A slump in shipbuilding activity amid dire market conditions swamped Cosco Corporation (Singapore) with red ink in the fourth quarter.
The firm recorded a net loss of $483.8 million for the three months to Dec 31, compared with a net loss of $13.2 million in the same period a year earlier.
Cosco blamed the huge losses on higher write-downs of inventories of $289 million and an increased allowance for impairments relating to contracts for Brazilian customers of about $305 million.
Turnover fell 21 per cent to $725.5 million from $915.8 million in the previous year, owing to decrease in shipyard and shipping revenue.
Cosco said the shipyard business remained its biggest revenue contributor, accounting for 99 per cent of group turnover in the fourth quarter.
Sales from shipyard operations came in at $716.3 million, down 20.6 per cent from the previous year.
The decline was mainly due to lower contribution from marine engineering and shipbuilding, which was partially offset by an increase in revenue from ship repair.
AT A GLANCE
NET LOSS: $483.8 million (Not meaningful)
REVENUE: $725.5 million (-21%)
DIVIDEND: None declared
The dry bulk shipping and other businesses recorded turnover of $9.2 million - down 31.6 per cent from a year earlier.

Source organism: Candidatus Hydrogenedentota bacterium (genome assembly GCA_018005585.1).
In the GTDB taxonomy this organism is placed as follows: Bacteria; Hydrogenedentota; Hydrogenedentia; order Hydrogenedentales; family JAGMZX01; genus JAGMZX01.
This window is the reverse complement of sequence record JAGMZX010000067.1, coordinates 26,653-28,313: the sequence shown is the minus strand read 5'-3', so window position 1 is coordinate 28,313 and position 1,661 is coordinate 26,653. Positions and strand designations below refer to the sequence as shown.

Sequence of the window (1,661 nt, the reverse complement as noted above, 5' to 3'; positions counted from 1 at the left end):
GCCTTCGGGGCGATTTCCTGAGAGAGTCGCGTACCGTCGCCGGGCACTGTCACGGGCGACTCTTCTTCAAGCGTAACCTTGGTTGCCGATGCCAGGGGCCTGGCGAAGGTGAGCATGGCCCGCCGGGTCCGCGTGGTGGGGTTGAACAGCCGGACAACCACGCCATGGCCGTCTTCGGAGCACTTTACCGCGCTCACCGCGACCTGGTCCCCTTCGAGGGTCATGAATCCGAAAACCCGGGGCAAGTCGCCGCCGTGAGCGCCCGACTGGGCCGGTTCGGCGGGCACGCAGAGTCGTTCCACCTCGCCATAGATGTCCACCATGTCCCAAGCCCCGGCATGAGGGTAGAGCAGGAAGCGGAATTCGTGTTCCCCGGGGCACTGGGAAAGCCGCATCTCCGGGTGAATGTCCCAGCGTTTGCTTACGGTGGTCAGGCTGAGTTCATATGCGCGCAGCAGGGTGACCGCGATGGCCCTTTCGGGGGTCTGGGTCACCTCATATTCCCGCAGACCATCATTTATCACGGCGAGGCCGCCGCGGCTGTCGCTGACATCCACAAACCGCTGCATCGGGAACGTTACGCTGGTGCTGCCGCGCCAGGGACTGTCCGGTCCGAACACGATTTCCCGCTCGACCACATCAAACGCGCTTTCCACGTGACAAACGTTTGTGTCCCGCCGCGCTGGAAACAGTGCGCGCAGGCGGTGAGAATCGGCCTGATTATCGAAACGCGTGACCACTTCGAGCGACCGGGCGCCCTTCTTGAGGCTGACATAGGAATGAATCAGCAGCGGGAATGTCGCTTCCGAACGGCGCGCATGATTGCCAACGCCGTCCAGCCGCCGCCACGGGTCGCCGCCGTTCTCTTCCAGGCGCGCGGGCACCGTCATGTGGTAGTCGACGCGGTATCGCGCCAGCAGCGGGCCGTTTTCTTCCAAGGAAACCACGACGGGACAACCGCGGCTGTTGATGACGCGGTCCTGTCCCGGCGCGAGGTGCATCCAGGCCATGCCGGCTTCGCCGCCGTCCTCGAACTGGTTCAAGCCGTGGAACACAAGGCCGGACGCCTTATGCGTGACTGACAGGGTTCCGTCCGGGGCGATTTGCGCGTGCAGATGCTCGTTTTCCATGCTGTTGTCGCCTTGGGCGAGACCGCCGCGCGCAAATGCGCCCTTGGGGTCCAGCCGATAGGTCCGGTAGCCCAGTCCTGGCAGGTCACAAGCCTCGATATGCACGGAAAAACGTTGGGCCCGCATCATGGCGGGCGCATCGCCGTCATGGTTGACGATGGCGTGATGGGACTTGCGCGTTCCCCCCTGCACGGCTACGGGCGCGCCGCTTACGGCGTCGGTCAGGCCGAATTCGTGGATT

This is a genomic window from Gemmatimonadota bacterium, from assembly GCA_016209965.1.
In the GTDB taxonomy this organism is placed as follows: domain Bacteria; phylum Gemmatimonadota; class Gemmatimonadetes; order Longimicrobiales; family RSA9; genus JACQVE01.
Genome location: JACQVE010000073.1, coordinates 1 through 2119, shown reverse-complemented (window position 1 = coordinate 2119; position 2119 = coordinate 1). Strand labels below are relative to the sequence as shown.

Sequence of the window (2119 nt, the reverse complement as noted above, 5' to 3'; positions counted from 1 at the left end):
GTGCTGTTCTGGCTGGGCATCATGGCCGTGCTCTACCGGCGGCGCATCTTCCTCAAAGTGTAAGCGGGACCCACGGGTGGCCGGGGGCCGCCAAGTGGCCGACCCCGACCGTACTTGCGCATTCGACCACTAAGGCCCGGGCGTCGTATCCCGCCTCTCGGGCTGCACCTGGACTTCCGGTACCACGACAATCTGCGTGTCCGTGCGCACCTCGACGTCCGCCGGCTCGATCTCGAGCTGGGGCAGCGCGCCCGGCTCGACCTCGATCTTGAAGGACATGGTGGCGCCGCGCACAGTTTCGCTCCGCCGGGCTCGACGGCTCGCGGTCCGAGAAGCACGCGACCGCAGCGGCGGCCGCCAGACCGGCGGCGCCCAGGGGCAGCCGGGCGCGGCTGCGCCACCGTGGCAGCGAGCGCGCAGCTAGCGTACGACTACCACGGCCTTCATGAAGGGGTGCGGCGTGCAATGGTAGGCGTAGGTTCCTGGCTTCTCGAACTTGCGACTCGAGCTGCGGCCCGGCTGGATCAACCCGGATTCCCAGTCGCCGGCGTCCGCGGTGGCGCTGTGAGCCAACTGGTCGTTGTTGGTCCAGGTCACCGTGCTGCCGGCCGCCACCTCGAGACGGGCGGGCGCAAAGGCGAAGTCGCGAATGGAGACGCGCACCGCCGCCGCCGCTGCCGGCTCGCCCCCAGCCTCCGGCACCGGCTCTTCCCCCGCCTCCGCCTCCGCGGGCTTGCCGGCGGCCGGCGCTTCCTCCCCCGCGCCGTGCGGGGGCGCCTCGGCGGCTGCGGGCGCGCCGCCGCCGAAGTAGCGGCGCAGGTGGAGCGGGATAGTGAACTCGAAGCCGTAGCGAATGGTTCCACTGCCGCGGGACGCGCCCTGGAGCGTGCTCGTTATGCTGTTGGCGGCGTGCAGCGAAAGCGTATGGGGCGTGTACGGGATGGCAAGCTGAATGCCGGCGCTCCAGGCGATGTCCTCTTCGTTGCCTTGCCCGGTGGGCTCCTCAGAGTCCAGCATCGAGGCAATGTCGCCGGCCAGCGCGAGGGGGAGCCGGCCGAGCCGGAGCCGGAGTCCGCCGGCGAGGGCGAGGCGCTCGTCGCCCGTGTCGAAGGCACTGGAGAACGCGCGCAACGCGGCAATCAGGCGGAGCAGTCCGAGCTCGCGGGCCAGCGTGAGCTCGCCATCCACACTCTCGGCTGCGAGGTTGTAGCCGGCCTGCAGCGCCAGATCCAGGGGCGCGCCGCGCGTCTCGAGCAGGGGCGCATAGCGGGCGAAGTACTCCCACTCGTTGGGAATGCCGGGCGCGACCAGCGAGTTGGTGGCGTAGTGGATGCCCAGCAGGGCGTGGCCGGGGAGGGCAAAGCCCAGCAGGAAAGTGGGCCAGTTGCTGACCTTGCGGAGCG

Loss per share came in at 21.61 cents in the fourth quarter, widening from the loss per share of 0.59 cent a year ago.
Net asset value per share was 36.71 cents as at Dec 31, a sharp drop from 61.08 cents on Dec 31, 2014.
Cosco recorded a net loss of $570 million for the full year, compared with a net profit of $20.9 million in 2014, while revenue was down 17 per cent at $3.5 billion.
Vice-chairman and president Wu Zi Heng said in a statement yesterday that the global offshore market continues to slow significantly, with no signs of improvement.
"Amid persistent weakness in the state of the global economy and depressed crude oil prices, the group continues to face adverse...market conditions," he added.
The fall in oil prices has led many oil majors to cut expenditure, leading to fewer orders for rigs and support vessels, Cosco said.
The firm also noted that global overcapacity in shipping drove new orders to low levels last year.
Its order book stood at US$8 billion (S$11 billion) as at Dec 31, with progressive deliveries up to early 2018, the firm said.
Cosco added that it expects any possible recovery in the dry bulk shipping segment to be slow and "fraught with uncertainty", given the weak macroeconomic conditions.
Captain Wu noted that the challenging operating conditions are "likely to persist and even worsen this year".
Against this backdrop, he said the group will "capitalise on the downturn to improve our capabilities for long-term sustainable growth in our offshore marine engineering and new shipbuilding operations".
Cosco shares closed up a cent at 32 cents before the results were announced yesterday.